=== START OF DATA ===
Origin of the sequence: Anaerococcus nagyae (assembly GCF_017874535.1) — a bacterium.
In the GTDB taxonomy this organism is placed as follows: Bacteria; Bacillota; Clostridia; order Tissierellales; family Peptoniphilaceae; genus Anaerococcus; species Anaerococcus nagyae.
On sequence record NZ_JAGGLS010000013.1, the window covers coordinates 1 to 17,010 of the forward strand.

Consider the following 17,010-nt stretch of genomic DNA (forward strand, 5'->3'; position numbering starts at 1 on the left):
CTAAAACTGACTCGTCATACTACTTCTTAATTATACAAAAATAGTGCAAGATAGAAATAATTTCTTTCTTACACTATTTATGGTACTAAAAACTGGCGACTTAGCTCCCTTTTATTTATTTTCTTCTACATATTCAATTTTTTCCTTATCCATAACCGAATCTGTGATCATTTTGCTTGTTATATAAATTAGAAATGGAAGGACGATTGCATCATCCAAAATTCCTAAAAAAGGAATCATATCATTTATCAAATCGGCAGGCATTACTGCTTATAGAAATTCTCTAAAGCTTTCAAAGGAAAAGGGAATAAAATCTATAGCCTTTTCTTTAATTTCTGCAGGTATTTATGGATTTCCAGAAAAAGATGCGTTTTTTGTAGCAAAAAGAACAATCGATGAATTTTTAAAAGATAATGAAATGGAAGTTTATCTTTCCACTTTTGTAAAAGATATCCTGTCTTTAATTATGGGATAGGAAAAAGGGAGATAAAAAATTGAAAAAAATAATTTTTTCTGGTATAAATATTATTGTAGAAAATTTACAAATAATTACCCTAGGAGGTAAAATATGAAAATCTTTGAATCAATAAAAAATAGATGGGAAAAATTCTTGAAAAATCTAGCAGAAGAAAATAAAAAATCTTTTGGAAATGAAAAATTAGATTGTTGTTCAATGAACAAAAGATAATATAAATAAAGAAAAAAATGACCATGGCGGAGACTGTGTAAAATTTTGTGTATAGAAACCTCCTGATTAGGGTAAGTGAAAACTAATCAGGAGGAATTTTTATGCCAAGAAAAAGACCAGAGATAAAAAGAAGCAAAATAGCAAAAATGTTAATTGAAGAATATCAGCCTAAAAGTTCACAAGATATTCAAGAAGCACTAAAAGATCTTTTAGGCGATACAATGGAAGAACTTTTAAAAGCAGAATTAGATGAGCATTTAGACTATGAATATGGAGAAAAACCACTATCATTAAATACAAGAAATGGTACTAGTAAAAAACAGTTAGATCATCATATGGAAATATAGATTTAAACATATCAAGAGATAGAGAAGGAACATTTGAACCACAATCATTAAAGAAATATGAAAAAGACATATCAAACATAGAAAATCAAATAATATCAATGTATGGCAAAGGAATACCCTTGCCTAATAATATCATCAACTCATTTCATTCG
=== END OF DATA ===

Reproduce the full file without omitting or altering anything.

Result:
Origin of the sequence: Anaerococcus nagyae (assembly GCF_017874535.1) — a bacterium.
In the GTDB taxonomy this organism is placed as follows: Bacteria; Bacillota; Clostridia; order Tissierellales; family Peptoniphilaceae; genus Anaerococcus; species Anaerococcus nagyae.
On sequence record NZ_JAGGLS010000013.1, the window covers coordinates 1 to 17,010 of the forward strand.

Consider the following 17,010-nt stretch of genomic DNA (forward strand, 5'->3'; position numbering starts at 1 on the left):
CTAAAACTGACTCGTCATACTACTTCTTAATTATACAAAAATAGTGCAAGATAGAAATAATTTCTTTCTTACACTATTTATGGTACTAAAAACTGGCGACTTAGCTCCCTTTTATTTATTTTCTTCTACATATTCAATTTTTTCCTTATCCATAACCGAATCTGTGATCATTTTGCTTGTTATATAAATTAGAAATGGAAGGACGATTGCATCATCCAAAATTCCTAAAAAAGGAATCATATCATTTATCAAATCGGCAGGCATTACTGCTTATAGAAATTCTCTAAAGCTTTCAAAGGAAAAGGGAATAAAATCTATAGCCTTTTCTTTAATTTCTGCAGGTATTTATGGATTTCCAGAAAAAGATGCGTTTTTTGTAGCAAAAAGAACAATCGATGAATTTTTAAAAGATAATGAAATGGAAGTTTATCTTTCCACTTTTGTAAAAGATATCCTGTCTTTAATTATGGGATAGGAAAAAGGGAGATAAAAAATTGAAAAAAATAATTTTTTCTGGTATAAATATTATTGTAGAAAATTTACAAATAATTACCCTAGGAGGTAAAATATGAAAATCTTTGAATCAATAAAAAATAGATGGGAAAAATTCTTGAAAAATCTAGCAGAAGAAAATAAAAAATCTTTTGGAAATGAAAAATTAGATTGTTGTTCAATGAACAAAAGATAATATAAATAAAGAAAAAAATGACCATGGCGGAGACTGTGTAAAATTTTGTGTATAGAAACCTCCTGATTAGGGTAAGTGAAAACTAATCAGGAGGAATTTTTATGCCAAGAAAAAGACCAGAGATAAAAAGAAGCAAAATAGCAAAAATGTTAATTGAAGAATATCAGCCTAAAAGTTCACAAGATATTCAAGAAGCACTAAAAGATCTTTTAGGCGATACAATGGAAGAACTTTTAAAAGCAGAATTAGATGAGCATTTAGACTATGAATATGGAGAAAAACCACTATCATTAAATACAAGAAATGGTACTAGTAAAAAACAGTTAGATCATCATATGGAAATATAGATTTAAACATATCAAGAGATAGAGAAGGAACATTTGAACCACAATCATTAAAGAAATATGAAAAAGACATATCAAACATAGAAAATCAAATAATATCAATGTATGGCAAAGGAATACCCTTGCCTAATAATATCATCAACTCATTTCATTCG